I like to think of Shabbat as a time to sit and listen carefully to those quiet voices inside of us, the ones we can barely hear during the busy work week, so that we can put ourselves back together and bring our full selves back with us into our daily lives. Shabbat is a chance to heal the wounds of the week, especially the times when we’ve pushed through, despite hunger or exhaustion or pain, and never bothered to apologize to ourselves for the harm done.

“How dare you!”

But even in the United States, where we supposedly have a five day work week, with two days off, many people still work on the weekends, or set that time aside for chores and errands. Maybe they go to a prayer service, or have a family dinner, but they don’t spend a full day (and certainly not two days) napping or reading or taking nature walks; instead, they spend the time ticking things off their to-do lists. I’ve found that most people find the idea of rest, especially for a whole day, uncomfortable. Which means that the ancient Israelites knew what they were up to; they knew that rest is essential to living a full life, and that we would have to be commanded to do it.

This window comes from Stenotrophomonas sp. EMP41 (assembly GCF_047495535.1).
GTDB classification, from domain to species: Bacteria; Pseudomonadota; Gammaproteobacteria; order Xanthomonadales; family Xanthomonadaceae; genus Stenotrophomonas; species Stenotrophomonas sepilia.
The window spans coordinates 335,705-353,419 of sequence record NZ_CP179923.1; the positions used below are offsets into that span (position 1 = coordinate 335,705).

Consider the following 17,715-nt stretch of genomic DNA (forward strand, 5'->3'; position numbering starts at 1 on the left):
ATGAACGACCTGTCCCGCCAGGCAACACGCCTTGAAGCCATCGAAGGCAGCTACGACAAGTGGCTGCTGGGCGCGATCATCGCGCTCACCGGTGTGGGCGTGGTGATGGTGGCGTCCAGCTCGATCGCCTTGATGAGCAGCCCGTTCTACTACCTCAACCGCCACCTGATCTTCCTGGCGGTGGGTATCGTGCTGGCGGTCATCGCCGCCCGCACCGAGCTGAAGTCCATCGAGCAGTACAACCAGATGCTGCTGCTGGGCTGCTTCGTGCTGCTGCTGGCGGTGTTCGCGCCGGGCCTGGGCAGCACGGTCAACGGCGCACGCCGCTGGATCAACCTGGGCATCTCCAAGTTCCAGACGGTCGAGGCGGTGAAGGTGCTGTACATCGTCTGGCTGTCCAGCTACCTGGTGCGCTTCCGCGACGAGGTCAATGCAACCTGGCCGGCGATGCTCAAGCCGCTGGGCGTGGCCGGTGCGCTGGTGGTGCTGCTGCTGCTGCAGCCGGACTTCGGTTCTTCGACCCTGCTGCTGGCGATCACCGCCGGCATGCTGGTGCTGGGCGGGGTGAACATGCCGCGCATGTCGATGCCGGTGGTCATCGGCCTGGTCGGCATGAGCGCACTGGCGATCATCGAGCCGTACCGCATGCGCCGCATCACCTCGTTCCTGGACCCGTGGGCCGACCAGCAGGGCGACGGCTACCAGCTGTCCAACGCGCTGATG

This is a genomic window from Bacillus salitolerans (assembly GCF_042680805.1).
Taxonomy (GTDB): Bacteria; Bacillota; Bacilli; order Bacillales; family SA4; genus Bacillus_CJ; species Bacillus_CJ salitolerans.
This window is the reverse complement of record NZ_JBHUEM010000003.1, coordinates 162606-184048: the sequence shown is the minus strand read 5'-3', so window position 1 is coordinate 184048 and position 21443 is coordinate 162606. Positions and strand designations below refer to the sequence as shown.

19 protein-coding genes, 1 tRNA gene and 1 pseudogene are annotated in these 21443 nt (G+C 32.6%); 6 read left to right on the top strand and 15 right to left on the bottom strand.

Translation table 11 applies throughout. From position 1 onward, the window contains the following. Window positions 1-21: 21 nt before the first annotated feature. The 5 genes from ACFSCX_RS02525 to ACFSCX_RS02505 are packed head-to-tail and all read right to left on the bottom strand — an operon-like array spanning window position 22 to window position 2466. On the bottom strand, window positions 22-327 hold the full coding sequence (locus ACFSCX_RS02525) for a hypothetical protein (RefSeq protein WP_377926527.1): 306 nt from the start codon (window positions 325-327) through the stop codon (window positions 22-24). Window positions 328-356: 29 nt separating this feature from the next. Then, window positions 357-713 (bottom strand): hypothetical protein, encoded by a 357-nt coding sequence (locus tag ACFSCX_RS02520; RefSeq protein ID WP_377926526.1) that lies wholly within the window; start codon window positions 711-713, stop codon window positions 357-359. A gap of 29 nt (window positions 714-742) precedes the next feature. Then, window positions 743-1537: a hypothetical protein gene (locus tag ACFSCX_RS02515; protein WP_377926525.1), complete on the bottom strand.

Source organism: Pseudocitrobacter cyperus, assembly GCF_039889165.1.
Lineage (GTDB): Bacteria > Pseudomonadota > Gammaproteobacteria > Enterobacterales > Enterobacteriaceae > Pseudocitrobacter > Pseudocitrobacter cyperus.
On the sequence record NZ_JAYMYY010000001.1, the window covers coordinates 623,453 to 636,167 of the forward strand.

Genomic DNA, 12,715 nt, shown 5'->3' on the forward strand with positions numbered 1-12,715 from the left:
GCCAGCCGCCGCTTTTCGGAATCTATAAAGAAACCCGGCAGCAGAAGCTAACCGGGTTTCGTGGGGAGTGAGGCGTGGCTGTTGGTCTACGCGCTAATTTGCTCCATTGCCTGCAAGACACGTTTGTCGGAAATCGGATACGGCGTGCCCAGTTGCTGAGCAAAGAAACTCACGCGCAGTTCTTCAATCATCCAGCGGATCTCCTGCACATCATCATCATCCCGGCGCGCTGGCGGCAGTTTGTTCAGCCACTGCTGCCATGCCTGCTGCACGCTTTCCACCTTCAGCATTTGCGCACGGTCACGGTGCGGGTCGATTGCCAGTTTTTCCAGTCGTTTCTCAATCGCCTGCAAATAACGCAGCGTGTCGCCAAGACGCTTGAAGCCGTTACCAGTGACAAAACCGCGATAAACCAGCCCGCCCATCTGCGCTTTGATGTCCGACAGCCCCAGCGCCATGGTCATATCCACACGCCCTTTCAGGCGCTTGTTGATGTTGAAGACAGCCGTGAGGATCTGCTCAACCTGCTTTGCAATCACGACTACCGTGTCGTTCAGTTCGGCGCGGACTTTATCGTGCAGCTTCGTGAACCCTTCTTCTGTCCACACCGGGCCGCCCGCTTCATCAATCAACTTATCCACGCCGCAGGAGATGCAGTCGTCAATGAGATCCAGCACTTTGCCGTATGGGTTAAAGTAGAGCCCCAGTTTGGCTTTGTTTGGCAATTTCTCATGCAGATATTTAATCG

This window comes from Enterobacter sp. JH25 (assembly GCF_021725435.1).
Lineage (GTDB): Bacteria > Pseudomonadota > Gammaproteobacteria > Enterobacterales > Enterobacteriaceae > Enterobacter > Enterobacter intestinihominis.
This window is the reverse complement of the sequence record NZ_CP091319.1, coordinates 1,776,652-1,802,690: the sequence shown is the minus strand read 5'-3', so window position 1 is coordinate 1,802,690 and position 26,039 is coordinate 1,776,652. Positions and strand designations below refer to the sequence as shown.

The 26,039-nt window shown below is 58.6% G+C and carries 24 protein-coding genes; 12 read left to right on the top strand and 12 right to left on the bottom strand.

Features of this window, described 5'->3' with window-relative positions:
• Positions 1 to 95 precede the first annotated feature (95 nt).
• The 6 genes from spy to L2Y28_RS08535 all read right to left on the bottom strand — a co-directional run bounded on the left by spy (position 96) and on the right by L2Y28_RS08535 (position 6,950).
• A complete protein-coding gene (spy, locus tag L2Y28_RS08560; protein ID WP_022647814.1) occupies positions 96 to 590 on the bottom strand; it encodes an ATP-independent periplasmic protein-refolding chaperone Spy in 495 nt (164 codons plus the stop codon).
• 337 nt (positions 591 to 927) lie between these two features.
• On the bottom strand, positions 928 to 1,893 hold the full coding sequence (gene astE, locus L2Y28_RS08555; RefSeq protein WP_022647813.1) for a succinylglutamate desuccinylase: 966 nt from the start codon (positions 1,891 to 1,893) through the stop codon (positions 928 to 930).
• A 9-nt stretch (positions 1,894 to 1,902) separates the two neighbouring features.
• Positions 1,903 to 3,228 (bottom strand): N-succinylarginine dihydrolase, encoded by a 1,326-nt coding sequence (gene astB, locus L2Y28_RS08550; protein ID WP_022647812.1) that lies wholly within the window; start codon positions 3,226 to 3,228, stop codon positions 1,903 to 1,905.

“You need to be commanded to nap? Humans are weird.”

But even with my deep appreciation for rest, I still don’t feel like I make enough use of Shabbat each week. Part of the problem is that creating a day of rest takes effort. Shabbat is supposed to be a mini holiday every week – a mini Chanukah or Christmas or Passover – and that means a lot of planning, and cooking, and inviting, and cleaning, and dressing up. It sounds crazy to say that I am too tired for Shabbat; too tired to rest. But I am too tired to create the right circumstances for my soul to rest and recharge, instead of just my body.

            Another block to making the most of Shabbat is that I don’t really feel like I deserve a special day of rest each week, given the amount of rest I need, and take, during the work week. I feel like I should be making up for all of that laziness by doing chores on the weekend.